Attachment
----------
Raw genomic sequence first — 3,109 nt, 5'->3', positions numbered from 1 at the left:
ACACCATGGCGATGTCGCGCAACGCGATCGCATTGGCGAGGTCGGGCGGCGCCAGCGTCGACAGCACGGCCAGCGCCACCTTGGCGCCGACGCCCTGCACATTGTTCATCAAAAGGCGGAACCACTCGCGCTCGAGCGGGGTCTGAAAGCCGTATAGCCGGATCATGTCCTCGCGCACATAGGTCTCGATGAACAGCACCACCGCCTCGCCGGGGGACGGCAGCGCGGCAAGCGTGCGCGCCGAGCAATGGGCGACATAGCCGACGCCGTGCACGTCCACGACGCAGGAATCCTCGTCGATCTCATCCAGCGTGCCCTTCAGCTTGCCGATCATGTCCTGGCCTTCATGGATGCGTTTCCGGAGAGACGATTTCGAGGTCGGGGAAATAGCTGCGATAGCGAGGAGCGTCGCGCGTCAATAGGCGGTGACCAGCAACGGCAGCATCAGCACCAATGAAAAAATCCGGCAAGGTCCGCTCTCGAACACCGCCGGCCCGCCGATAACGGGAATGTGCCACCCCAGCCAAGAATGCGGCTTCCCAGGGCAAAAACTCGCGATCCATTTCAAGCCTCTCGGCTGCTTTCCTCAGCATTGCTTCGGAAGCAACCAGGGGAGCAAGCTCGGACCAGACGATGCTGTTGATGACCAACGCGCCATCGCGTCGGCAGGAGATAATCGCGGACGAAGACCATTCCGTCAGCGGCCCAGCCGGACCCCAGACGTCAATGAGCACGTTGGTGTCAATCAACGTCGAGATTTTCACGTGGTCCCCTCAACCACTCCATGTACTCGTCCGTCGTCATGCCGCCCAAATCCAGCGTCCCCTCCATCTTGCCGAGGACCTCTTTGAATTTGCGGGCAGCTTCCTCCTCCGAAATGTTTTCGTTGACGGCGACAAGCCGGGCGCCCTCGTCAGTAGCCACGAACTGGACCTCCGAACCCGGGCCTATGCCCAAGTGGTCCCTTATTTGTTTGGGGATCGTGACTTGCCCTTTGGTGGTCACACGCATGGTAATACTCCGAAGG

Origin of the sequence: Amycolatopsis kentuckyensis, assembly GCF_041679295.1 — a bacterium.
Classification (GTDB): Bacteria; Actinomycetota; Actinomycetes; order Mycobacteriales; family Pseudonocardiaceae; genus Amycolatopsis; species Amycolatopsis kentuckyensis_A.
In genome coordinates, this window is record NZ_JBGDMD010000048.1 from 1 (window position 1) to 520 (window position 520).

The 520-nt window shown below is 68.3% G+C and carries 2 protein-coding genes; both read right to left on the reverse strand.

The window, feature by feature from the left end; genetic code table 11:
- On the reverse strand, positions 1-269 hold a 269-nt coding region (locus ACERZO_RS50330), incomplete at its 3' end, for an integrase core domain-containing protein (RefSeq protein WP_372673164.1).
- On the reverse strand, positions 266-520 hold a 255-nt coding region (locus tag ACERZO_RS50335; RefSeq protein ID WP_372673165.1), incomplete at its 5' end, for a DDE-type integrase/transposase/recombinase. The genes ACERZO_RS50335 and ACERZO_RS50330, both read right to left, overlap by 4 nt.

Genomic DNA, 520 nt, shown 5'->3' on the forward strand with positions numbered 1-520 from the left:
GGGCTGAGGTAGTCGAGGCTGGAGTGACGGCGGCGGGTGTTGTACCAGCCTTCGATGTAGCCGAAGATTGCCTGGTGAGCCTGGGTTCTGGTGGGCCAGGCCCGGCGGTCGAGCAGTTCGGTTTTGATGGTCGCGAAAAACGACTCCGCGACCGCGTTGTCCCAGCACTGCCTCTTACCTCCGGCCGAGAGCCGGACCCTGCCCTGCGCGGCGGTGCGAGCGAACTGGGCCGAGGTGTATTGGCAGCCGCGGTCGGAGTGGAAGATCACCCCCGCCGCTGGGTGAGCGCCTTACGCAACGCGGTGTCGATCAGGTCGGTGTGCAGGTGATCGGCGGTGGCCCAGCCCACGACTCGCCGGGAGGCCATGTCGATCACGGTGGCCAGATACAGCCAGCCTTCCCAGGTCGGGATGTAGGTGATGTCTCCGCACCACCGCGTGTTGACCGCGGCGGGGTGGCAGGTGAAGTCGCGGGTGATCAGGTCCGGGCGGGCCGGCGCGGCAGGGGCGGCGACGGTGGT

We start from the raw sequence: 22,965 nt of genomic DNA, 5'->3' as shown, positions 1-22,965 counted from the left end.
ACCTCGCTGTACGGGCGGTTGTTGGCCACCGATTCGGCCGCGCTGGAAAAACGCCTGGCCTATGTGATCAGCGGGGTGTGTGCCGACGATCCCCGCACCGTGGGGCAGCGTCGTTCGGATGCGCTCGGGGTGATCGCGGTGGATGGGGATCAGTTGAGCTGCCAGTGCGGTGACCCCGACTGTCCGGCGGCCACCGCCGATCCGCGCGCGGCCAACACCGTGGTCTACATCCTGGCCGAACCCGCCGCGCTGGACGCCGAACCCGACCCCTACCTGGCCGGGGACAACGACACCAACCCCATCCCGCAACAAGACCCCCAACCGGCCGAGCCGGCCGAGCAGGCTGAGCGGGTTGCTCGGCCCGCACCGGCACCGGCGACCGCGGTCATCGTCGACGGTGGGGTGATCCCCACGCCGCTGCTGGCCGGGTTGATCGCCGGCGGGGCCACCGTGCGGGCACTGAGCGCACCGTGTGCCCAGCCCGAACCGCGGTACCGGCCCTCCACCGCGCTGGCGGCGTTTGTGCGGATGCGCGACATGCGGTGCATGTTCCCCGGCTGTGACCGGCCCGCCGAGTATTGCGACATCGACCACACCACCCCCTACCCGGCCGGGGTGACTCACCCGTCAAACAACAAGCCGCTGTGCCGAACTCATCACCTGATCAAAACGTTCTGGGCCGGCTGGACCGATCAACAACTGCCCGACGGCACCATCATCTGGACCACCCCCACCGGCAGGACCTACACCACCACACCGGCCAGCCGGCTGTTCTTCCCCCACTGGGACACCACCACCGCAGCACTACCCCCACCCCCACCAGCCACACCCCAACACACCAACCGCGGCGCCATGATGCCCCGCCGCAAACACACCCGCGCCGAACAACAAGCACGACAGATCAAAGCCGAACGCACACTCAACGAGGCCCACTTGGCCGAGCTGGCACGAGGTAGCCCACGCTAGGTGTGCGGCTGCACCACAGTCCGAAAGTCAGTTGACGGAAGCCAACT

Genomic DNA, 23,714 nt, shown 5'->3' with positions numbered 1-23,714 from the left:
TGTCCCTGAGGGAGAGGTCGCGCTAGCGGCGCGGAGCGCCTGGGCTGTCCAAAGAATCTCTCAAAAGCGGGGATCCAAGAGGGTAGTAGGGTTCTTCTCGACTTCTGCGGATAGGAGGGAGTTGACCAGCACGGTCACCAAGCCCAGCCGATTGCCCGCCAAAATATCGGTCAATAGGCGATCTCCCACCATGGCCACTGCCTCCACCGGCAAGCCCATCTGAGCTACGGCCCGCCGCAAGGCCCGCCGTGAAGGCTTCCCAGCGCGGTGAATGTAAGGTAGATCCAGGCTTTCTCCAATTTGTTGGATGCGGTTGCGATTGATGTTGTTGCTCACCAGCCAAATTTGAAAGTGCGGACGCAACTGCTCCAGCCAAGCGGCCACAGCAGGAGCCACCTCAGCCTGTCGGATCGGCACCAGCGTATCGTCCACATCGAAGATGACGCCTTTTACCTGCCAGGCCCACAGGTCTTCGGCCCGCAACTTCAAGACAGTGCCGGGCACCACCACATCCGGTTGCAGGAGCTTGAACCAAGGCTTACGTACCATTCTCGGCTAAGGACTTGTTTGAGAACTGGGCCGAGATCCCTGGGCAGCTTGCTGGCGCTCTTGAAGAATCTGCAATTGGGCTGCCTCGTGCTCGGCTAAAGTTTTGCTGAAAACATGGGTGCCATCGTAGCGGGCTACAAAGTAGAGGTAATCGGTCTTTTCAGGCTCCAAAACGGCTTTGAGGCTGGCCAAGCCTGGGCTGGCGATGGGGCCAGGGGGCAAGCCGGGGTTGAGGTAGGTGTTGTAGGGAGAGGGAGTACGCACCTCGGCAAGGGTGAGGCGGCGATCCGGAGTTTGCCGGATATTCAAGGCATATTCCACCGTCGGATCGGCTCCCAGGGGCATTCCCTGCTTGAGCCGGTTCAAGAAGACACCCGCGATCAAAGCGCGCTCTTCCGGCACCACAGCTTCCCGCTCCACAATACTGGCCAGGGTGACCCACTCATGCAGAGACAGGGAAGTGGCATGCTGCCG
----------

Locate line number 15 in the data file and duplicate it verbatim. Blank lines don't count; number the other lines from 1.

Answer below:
TGTCCCTGAGGGAGAGGTCGCGCTAGCGGCGCGGAGCGCCTGGGCTGTCCAAAGAATCTCTCAAAAGCGGGGATCCAAGAGGGTAGTAGGGTTCTTCTCGACTTCTGCGGATAGGAGGGAGTTGACCAGCACGGTCACCAAGCCCAGCCGATTGCCCGCCAAAATATCGGTCAATAGGCGATCTCCCACCATGGCCACTGCCTCCACCGGCAAGCCCATCTGAGCTACGGCCCGCCGCAAGGCCCGCCGTGAAGGCTTCCCAGCGCGGTGAATGTAAGGTAGATCCAGGCTTTCTCCAATTTGTTGGATGCGGTTGCGATTGATGTTGTTGCTCACCAGCCAAATTTGAAAGTGCGGACGCAACTGCTCCAGCCAAGCGGCCACAGCAGGAGCCACCTCAGCCTGTCGGATCGGCACCAGCGTATCGTCCACATCGAAGATGACGCCTTTTACCTGCCAGGCCCACAGGTCTTCGGCCCGCAACTTCAAGACAGTGCCGGGCACCACCACATCCGGTTGCAGGAGCTTGAACCAAGGCTTACGTACCATTCTCGGCTAAGGACTTGTTTGAGAACTGGGCCGAGATCCCTGGGCAGCTTGCTGGCGCTCTTGAAGAATCTGCAATTGGGCTGCCTCGTGCTCGGCTAAAGTTTTGCTGAAAACATGGGTGCCATCGTAGCGGGCTACAAAGTAGAGGTAATCGGTCTTTTCAGGCTCCAAAACGGCTTTGAGGCTGGCCAAGCCTGGGCTGGCGATGGGGCCAGGGGGCAAGCCGGGGTTGAGGTAGGTGTTGTAGGGAGAGGGAGTACGCACCTCGGCAAGGGTGAGGCGGCGATCCGGAGTTTGCCGGATATTCAAGGCATATTCCACCGTCGGATCGGCTCCCAGGGGCATTCCCTGCTTGAGCCGGTTCAAGAAGACACCCGCGATCAAAGCGCGCTCTTCCGGCACCACAGCTTCCCGCTCCACAATACTGGCCAGGGTGACCCACTCATGCAGAGACAGGGAAGTGGCATGCTGCCG